Writers Love Writing: Moira J. Moore guest blog

~Today’s blog comes from MOIRA J. MOORE!~

This is a special response post to Natalie Duvall’s “Writers Hate Writing.”

Is the government being particularly annoying? Is there a part of history you want to explore and explain? Is there an archetype that you want to address in a different way? Is there an old trope you’d like to twist or stand on its head? Write a book.

Writing is fabulous. I started writing my first book (it was awful) when I was around thirteen, and I’ve been writing ever since, because I love it. If I didn’t love it, I wouldn’t have persisted in writing during the many years from the first book I wrote to the first book I published. I wouldn’t be as confident as I am that I would be writing still, even if I’d never gotten published. Seeing the books on the shelf is great, getting paid for writing is marvelous, but I wouldn’t be writing at all if I didn’t enjoy it. It’s not my bread and butter. It’s what I do in my spare time, for fun.

The first draft of any of my books is written long hand. It’s exciting to put pen to paper for the first words. While I have the broad strokes of the plot and characters in mind when I start a new book, all the fine details are worked out as I write, and I love when ideas just pop into my mind. Sometimes I’ll let myself write a scene that appears to be nothing more than a tangent, only to realize later in the draft that I can draw that tangent back in and end up with what I consider an appealing subplot.

I love ironing out kinks in the story when I’m driving or walking. Sometimes I’ll run through lines of dialogue under my breath, and the people I pass on the street think I’m a crazy person. Sometimes I really struggle with plot holes or inconsistent characterization, and when the way to fix those comes to me, there’s a real sense of satisfaction and delight.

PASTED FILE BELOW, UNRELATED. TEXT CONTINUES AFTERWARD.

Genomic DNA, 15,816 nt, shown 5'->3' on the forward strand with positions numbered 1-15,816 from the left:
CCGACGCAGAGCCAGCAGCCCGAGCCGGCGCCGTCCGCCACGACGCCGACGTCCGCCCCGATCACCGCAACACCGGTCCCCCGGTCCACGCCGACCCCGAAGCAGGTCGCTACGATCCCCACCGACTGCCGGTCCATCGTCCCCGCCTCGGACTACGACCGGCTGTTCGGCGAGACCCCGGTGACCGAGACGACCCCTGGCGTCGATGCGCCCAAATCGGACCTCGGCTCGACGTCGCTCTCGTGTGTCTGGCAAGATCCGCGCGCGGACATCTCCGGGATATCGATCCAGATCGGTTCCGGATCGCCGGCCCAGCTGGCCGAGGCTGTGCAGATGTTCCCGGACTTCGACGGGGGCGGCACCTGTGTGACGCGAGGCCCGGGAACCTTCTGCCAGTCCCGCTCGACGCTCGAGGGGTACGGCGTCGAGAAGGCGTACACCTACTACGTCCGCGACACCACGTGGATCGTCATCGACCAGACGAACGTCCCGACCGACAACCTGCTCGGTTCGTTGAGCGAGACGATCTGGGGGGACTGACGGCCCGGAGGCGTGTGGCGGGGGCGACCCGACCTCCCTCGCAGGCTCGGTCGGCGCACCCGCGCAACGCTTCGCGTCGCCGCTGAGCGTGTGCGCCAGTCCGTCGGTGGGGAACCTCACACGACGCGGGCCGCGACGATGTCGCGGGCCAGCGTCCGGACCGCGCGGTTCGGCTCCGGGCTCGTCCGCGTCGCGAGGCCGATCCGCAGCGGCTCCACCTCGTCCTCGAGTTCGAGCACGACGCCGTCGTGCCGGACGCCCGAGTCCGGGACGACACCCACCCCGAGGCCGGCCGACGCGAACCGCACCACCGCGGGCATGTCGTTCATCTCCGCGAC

Of course, there are difficulties with writing. Putting together 100,000 words is hard work. Sometimes, I don’t know where to go next. Sometimes an editor provides a list of what she wants changed, and those changes can be hard to accommodate. And sometimes, upon rereading the published product, I wince and wish that I could grab all those copies back and fix the problems.

But the positives outweigh the negatives, by a long shot. I couldn’t imagine not writing. I love it too much.

Proofreading is a real pain in the ass, though.


6 responses to “Writers Love Writing: Moira J. Moore guest blog

  1. Clearly Moira is insane. She just said that she handwrites her novels.

    • LOL Natalie!

      You know, one of the things I love is the hand-written journal that I keep full of notes and ideas. There definitely is something nice about the feeling of writing with my favorite pen on comfortable paper. 🙂

  2. I can’t think as well when I’m using the computer.

    Though I’m not necessarily disputing the insanity charge.

  3. As a reader, I’d just like to say however you produce the text is fine. As long as I get to read the end product at some point ^^. I’m mercenary that way.

  4. When teaching a dead author, I often make my kids think about how hard writing must have been when Austen or Shakespeare wrote. They (and I) can’t imagine how much time and effort it took to write. I tell them that those were the dedicated, masterful writers.

    Irene, I used to keep a little notebook to jot my ideas down on. However, when I got my iPad, I started doing it on that. Call me a sucker for technology, but it’s easier for me to work when I can just do a quick “find” to figure out where the heck I mentioned what the name of my hero’s butler is… 🙂

  5. Nice breath of fresh air here. Very cool to hear from someone who has such a good attitude. I am rarely that upbeat about the little struggles. Instead of focusing on how rewarding it is when perfect fixes come to me, I’m too busy fretting about how awful it will be if the fixes don’t come! So I’m thinking…maybe all the angst I feel about writing is…part of the fun for me! Maybe I just love being cranky about writing! LOL Fun post, Moira!

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